BOISE -- With Friday being the first of the month, many grocery stores will be busy with all of Idaho's food stamp recipients getting their money at once.
A new proposal presented Thursday at the statehouse could change that distribution model, and impact nearly everyone who buys groceries in the state.
The proposed changes come from Nampa Representative Christy Perry, and carry a nearly $700,000 initial price tag.
The Senate Health and Welfare Committee agreed Thursday to at the very least to look at the changes and printed the bill for consideration.
Since August 2009, Idaho has issued all food stamp money on the first of the month. Recipients told KTVB back in October that they've got to hit the store that day, because they're out of food.
"I am close to empty when I get to the first of the month," said food stamp recipent Jessica Carver.
Last year, a bill to go to multi-day issuance passed the house, but it didn't get a hearing on the senate side.
This year, Rep. Perry brought the idea back to the Senate Health and Welfare Committee.
"Really the impetus for doing this is that businesses have come to us and said, 'Hey we need you to change something'. We've had citizens come to us and say 'Hey you need to change something'," said Rep. Perry, R-Nampa.
The proposal is to issue benefits over 10 days each month, and print recipient's names on their benefit cards.
The price tag will be nearly $700,000 to start and more than $200,000 to maintain. That cost and other issues are already bringing opposition and skepticism.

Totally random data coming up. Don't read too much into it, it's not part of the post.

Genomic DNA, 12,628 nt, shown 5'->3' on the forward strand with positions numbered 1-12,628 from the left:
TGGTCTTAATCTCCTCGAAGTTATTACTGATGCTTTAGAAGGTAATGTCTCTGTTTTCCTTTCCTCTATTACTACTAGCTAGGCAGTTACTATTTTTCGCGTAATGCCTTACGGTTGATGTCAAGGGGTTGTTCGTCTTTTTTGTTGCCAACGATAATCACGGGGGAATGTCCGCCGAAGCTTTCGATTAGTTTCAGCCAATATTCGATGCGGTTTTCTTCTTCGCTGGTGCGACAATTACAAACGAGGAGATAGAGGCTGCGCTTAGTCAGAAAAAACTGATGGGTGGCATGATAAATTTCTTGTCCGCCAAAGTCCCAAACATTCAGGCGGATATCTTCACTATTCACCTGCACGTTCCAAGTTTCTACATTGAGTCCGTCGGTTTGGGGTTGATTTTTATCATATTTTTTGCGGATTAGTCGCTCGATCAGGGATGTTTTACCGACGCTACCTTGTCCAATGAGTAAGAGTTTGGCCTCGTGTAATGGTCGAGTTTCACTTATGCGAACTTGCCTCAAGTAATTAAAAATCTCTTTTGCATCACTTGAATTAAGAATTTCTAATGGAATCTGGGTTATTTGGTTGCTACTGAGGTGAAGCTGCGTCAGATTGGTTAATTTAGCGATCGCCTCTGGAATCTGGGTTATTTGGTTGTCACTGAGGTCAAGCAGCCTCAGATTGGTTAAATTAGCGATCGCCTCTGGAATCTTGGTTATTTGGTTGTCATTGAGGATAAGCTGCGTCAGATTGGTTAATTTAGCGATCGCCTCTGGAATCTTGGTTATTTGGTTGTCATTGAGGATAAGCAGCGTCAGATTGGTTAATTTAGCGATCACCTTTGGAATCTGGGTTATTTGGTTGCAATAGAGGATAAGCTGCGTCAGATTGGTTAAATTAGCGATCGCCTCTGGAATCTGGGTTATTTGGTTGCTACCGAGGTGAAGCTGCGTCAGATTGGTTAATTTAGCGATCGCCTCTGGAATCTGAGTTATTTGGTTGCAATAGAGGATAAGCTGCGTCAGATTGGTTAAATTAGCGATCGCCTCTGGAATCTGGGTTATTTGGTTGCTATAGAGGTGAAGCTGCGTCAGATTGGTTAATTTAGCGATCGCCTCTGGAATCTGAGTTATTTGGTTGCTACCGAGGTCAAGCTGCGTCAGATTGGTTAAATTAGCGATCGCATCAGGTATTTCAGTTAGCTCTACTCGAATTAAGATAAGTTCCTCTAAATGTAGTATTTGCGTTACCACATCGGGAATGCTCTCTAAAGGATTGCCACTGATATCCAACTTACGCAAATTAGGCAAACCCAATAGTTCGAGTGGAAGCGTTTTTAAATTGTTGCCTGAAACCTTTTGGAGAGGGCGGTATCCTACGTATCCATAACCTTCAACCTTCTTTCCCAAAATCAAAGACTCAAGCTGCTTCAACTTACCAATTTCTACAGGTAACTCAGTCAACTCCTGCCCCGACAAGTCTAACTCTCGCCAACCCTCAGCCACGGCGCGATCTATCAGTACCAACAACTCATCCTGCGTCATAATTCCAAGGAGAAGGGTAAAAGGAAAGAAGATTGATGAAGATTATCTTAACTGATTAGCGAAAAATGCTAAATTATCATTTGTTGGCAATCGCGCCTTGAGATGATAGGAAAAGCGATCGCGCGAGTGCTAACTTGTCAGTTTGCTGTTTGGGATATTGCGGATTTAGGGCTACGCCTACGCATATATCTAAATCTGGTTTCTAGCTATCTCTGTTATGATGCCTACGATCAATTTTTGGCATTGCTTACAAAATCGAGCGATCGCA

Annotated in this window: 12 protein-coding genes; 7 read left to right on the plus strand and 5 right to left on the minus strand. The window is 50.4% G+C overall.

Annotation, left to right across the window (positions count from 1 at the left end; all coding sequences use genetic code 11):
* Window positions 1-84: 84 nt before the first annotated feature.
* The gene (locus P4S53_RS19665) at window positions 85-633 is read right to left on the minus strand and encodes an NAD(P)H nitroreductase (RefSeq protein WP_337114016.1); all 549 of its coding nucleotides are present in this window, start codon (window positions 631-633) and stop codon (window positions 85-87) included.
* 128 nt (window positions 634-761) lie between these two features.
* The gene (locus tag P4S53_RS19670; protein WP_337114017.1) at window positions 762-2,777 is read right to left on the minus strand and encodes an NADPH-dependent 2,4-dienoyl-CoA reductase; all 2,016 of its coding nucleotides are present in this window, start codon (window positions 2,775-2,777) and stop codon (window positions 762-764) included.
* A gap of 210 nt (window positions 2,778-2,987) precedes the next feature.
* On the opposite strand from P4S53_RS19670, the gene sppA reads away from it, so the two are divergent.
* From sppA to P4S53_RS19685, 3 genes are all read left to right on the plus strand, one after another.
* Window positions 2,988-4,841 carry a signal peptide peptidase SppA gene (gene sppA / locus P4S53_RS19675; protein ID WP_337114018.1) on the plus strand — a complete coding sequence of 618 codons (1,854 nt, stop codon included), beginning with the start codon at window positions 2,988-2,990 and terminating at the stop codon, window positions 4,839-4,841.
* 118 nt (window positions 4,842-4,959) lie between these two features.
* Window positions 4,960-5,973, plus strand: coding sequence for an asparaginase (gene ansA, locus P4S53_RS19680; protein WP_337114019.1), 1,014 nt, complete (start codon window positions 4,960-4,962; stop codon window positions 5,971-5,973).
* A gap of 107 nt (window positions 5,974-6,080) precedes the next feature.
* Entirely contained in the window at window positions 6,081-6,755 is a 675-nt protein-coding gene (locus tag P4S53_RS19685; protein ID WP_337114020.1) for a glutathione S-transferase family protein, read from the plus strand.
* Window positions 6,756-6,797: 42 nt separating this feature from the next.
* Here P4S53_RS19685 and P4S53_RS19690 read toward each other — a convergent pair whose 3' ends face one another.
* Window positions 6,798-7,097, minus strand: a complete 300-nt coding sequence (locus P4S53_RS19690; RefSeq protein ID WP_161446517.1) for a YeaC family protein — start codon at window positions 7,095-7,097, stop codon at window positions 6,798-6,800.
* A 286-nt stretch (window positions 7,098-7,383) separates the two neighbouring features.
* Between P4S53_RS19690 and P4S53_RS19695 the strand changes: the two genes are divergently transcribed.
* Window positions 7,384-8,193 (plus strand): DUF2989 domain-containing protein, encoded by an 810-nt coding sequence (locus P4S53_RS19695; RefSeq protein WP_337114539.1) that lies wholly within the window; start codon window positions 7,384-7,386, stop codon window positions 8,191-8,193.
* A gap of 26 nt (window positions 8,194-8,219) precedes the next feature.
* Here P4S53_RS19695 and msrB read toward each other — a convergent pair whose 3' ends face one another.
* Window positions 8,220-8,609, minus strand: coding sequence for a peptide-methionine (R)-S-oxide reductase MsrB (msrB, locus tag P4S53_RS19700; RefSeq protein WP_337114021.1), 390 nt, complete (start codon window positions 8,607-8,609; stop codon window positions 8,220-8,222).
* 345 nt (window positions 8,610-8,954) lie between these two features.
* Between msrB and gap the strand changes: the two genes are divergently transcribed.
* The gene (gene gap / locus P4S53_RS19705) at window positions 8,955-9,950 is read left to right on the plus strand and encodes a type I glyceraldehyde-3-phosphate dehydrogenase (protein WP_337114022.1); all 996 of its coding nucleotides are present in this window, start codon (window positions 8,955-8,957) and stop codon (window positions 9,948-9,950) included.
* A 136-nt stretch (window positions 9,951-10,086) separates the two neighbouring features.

"I would like to use this money to educate people on how they can use their food stamps more efficiently and stretch them over the month. They do not have to be used on the first of the month. They can be used throughout the month," said Senator Pattie Anne Lodge, R-Huston.
"I have trouble seeing any benefit to the state. Or for that matter, I don't see a lot of benefit to the recipients," said Senator Les Bock, D-Garden City.
Ultimately, the senators want more information from Rep. Perry and stakeholders.
"I would like to see the discussion. I think this is important. I think that we need to help our people be as healthy as they possibly can but also efficient," Sen. Lodge said.
"Efficiency isn't necessarily always what's cheapest to do. A government program, it should be effective and it should be efficient, but efficient is not always synonymous with cheapest." Rep. Perry said.
The senators printed the bill, with discussion to be continued.
If this bill were to pass in current form, the change to staggered day issuance would happen in 2014.
Another element, which Rep. Perry says accounts for much of the cost, would be embossing recipients names onto cards, which she says that would help cut down on fraud.